Wallace helps propel team to playoffs


Max VadakinContributor

As the season begins to grind towards its end, the Southern men’s basketball team is looking for an all-around effort to enter the tournament in full swing. One of these players giving it their all is senior guard Joey Wallace.

Wallace has played all four years at Southern, bringing a multi-faceted play style that has helped the team succeed. This year is no different, as the business management major is averaging 7.4 points per game and 4.6 rebounds a game off of 44.7 percent shooting.

“Joey’s the type of guy who does a little bit of everything well,” said head coach Scott Burrell. “It could be leadership one time, it could be playing defense, it could be making shots, taking charges. He’s ready to do all that little stuff.”

While Wallace’s on court contributions to the team help propel them forward, his on and off the court leadership plays a vital role in the team’s success as well.

“He gets on everybody. He expects the best out of everybody, so we want that from him, but he’s also a great teammate,” said senior guard Isaiah McLeod. “He picks you up whenever you’re down or whenever you might not be playing well. He keeps you going and helps you become the best player you can be.”

Wallace’s leadership has been one thing that cannot be wavered by injuries. Despite missing most of last season and the first seven games of this season, Wallace has always stayed optimistic.

“You just have to have a positive mindset. That’s my biggest thing, just being positive,” said Wallace. “Even when things don’t go your way you still have to keep that positive mindset.”

Wallace’s injury might have seemed like a setback to the team, but Burrell didn’t see it as too much of a setback for Wallace.

“He learned a lot last year and he watched our team struggle at times, but he was cheering our team on every game,” said Burrell. “And this year he came back and saw what was lacking and he tries to provide that every game.”

Even though Wallace’s talent was expressed at a young age, he refuses to take all the credit for it.

“My dad said I was going at a young age. They said I was dribbling by the age of two, so I just have to give it all to him,” said Wallace. “He had me in the gym at early ages. Working on things most young people my age wouldn’t be doing. I definitely give him credit when it comes to that.”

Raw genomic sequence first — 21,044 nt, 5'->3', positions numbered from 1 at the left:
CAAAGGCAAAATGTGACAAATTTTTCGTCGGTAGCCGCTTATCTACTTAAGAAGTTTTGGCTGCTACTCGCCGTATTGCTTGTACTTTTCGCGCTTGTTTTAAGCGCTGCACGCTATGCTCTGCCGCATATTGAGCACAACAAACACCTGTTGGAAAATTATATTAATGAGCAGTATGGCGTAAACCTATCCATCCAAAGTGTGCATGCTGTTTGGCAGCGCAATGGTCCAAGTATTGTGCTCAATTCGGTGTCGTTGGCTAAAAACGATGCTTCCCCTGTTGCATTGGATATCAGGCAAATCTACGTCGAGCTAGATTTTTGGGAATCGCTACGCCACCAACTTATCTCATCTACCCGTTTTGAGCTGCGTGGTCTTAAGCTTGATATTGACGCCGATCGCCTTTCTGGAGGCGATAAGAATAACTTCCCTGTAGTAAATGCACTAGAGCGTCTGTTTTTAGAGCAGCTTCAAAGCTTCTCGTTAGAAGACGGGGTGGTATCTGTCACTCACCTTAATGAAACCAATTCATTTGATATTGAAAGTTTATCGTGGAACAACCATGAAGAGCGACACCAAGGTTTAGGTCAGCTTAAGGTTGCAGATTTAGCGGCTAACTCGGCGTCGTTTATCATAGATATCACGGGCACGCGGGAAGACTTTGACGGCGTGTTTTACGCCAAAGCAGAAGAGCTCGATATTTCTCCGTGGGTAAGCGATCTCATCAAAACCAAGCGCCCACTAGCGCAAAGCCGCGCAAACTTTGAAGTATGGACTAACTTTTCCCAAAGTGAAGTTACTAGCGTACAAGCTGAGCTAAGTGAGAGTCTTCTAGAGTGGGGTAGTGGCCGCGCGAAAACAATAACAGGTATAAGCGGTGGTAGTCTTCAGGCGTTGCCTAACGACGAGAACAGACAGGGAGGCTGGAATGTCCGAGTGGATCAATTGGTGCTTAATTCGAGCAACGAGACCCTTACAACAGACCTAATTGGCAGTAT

Wallace’s dedication and hard work towards the sport has been a lifelong effort. Now that he’s able to play NCAA basketball, his development has been on full display.

“His leadership is the most important thing he’s done. He brings positive energy every day to practice and a competitiveness that sometimes we lack,” said Coach Burrell. “I enjoy coaching him and every team needs a Joey.”

Wallace’s competitiveness and the effort he puts into the game is because he seems to have a genuine love for the game. In fact, he sees it as more than just a game.

“Basketball’s a very good sport to teach life lessons. That’s what coach tries to teach us every day. [He’s] not just teaching us basketball, he’s teaching us life lessons,” said Wallace. “If you come up lackadaisical and not ready to work and bring your A-game that day, then you’re not going to win. I think taking those life lessons and putting them into real life helps me potentially become a better man.”

Throughout his career, Wallace has learned a lot from playing for Southern for four years, and plans to bring it out into the world with him as he moves forward.

He was able to work basketball camps for the Junior Knicks this past summer, running clinics and camps around the area, and hopes to keep working with the organization after he graduates from Southern.

Even though Wallace’s career here at Southern is coming to an end, he doesn’t seem to regret any part of his time here.

“I’ve enjoyed my time here at Southern,” said Wallace. “It’s a great place, great people and I wouldn’t change anything.”

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